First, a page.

Drips, leaks and even drenchings are the hazards plumbers face every day.
But FloodSax are now making their lives easier … and drier.
For the ultra-absorbent FloodSax resemble pillowcases in their dry state so can be slipped into the tightest spaces beneath troublesome pipes and leaking radiators.
Huddersfield plumber James Lucks uses them all the time and has revealed that what may seem to be straightforward plumbing job can often have its pitfalls. Problems are always around the plumbing corner.
James said: “I was draining a central heating system down but the radiator I needed to use to fix the hose to the outside was old and had been painted several times.
“Old paint and debris meant it was impossible to get a complete seal so some of the water was going to escape and run on the outside of the hose and across the floor. A FloodSax popped beneath the hose meant all the water was captured and the floor remained dry.
“There is absolutely no way we could have got a bucket under that so a FloodSax was the only way.”
James’ next plumbing task was to explore a problem with water in pipework beneath a sink to see why the water was being restricted.
It was a bit like the spaghetti junction of plumbing in there with little room for James to get his hands in to unfasten the pipework. When he put his smallest drip tray in it restricted his movement so he brought it back out and replaced it with a FloodSax.
James explained: “The taps and water were turned off but there is always some water in the pipework and the FloodSax quickly absorbed it all. The FloodSax is completely flat in its dry state which gave me plenty of room to get in and get the job done.”
Toilets are also notoriously ‘drippy’ things to deal with. When James had to put in a replacement flush valve the cistern needed to be completely drained of water.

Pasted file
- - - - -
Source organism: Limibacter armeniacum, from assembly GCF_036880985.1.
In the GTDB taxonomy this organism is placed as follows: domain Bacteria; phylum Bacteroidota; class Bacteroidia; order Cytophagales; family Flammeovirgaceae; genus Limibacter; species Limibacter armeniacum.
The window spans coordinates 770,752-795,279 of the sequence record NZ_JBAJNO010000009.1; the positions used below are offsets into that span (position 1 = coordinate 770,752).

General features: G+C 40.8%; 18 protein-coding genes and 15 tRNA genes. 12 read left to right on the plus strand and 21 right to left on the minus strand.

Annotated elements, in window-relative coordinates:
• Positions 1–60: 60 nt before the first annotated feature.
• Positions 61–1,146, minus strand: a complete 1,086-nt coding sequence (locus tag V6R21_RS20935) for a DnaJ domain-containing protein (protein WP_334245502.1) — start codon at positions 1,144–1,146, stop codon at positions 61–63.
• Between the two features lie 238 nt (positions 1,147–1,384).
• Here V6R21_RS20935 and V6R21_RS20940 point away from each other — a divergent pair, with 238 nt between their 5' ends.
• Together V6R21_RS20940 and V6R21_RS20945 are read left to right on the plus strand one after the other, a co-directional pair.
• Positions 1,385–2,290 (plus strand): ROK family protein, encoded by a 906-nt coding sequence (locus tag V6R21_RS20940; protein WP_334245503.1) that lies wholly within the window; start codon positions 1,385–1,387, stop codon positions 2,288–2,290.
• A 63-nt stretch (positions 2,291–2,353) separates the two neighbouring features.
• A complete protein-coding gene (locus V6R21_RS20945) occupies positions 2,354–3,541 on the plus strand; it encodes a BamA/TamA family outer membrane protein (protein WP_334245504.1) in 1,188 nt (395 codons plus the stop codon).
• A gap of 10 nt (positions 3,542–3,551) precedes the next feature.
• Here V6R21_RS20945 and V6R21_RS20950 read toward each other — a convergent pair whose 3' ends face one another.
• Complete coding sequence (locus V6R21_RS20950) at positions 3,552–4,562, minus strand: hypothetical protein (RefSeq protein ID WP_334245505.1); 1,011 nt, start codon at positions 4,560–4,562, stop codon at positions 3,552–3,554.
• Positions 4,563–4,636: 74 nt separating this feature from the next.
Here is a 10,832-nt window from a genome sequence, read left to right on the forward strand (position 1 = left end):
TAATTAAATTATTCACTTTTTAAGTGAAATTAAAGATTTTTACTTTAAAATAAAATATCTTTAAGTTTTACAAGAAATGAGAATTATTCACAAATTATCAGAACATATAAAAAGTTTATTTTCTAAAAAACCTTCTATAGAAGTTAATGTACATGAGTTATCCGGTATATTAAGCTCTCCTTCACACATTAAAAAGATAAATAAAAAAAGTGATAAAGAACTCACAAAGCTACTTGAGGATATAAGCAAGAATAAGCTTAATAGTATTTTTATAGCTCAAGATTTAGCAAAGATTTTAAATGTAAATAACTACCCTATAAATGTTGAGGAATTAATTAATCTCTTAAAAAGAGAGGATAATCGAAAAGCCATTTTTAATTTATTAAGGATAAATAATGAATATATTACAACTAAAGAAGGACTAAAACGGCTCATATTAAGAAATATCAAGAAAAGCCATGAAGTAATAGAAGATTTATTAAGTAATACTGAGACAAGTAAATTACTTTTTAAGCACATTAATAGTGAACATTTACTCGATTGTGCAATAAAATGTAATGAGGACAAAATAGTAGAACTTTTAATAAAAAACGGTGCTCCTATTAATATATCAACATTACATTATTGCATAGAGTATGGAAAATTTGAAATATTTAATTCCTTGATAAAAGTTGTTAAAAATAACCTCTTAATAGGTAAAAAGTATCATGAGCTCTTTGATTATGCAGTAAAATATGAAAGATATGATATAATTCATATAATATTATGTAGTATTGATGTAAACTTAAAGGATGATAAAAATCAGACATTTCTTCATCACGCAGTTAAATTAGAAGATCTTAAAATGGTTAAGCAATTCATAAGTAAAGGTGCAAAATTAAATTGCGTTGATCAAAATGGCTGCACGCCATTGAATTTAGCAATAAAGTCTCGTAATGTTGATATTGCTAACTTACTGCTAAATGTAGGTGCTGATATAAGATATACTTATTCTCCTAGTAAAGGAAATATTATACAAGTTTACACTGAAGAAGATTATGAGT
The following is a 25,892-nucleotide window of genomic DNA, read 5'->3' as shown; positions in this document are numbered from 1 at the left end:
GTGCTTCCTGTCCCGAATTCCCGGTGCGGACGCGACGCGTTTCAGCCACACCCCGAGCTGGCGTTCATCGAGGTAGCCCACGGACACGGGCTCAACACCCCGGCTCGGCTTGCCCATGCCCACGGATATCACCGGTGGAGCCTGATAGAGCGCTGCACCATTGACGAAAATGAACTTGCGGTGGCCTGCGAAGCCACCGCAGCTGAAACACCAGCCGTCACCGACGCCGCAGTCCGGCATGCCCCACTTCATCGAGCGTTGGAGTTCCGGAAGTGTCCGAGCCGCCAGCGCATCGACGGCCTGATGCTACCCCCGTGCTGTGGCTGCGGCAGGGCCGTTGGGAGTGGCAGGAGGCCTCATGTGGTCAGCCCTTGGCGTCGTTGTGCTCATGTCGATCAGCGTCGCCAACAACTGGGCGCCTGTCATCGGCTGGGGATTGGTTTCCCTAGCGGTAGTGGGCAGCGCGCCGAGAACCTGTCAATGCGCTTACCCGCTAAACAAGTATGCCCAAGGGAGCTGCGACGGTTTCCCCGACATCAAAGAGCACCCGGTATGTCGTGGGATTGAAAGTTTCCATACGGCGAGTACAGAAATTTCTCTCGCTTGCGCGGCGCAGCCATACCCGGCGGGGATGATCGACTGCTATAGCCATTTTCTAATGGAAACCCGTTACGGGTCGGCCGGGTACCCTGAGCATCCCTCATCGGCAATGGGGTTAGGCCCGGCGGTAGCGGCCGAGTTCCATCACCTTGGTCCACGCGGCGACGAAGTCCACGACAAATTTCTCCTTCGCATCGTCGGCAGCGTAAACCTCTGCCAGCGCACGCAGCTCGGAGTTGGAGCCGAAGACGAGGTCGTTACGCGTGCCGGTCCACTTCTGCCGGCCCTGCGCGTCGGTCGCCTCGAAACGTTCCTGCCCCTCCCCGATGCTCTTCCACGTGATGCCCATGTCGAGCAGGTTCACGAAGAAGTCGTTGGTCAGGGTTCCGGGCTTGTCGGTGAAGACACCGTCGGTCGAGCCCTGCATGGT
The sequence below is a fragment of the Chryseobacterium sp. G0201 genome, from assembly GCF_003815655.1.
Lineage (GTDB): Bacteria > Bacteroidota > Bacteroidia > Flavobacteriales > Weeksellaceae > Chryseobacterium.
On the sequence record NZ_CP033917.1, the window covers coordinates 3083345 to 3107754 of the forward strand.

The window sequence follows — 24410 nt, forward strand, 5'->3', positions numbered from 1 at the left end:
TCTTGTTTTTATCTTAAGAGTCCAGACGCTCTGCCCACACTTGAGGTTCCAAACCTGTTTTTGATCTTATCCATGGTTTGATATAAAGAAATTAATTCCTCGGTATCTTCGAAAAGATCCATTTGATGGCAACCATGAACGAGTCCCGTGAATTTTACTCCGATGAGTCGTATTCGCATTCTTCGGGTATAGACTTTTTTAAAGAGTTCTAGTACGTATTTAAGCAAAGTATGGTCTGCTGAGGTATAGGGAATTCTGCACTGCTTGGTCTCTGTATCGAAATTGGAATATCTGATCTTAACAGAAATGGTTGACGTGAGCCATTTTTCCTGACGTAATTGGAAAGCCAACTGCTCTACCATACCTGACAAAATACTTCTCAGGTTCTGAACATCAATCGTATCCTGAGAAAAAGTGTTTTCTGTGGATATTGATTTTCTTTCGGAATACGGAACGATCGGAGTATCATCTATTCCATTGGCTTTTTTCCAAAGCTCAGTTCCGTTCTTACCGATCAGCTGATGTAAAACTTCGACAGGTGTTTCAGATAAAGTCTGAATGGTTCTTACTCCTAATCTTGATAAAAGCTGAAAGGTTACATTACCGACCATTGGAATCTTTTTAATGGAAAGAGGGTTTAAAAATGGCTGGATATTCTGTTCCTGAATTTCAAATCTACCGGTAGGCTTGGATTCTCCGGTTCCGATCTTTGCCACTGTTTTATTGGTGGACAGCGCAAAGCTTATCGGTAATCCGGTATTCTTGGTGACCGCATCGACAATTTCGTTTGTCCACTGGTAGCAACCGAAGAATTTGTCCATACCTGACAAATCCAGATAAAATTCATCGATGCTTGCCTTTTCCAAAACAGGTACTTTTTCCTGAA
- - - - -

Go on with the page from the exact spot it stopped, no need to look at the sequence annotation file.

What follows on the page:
James explained that most plumbers still do this the old-fashioned way using a rag and a bucket.
“Toilets drain down around three-quarters into the toilet itself but then you still have to get the rest of the water out,” he said. “Normally it’s a case of using a rag to soak it up and then wring it out into a bucket. What I do is pop a FloodSax in which absorbed all the water, soaking every drop up.
“I also put one on the floor to catch any water in the pipe when I uncoupled it from the water pipes. The FloodSax are incredibly versatile – you can re-use them on jobs until they’ve absorbed so much it’s time to throw them away in the general waste and start again with a new one.”
FloodSax come in handy-sized packs of five so are very space-saving to store on vans and carry into homes and businesses where plumbers are working.
FloodSax are best known as alternative sandbags and the special gelling polymer inside them absorbs 20 litres of water to become instant sandbags in a few minutes. They then weigh around 20kg and are effective at keeping floodwater out of homes and businesses, saving a fortune in damage.
But more and more people are now using them indoors to soak up drips, spills and leaks, often in hard-to-reach places such as under floorboards, radiators and boilers.
It means they are prepared for any flooding emergency 24/7. FloodSax are white so the watermarks on them will show just where the leak is landing.
* FloodSax can be bought from Travis Perkins stores nationwide. The product code is 868499.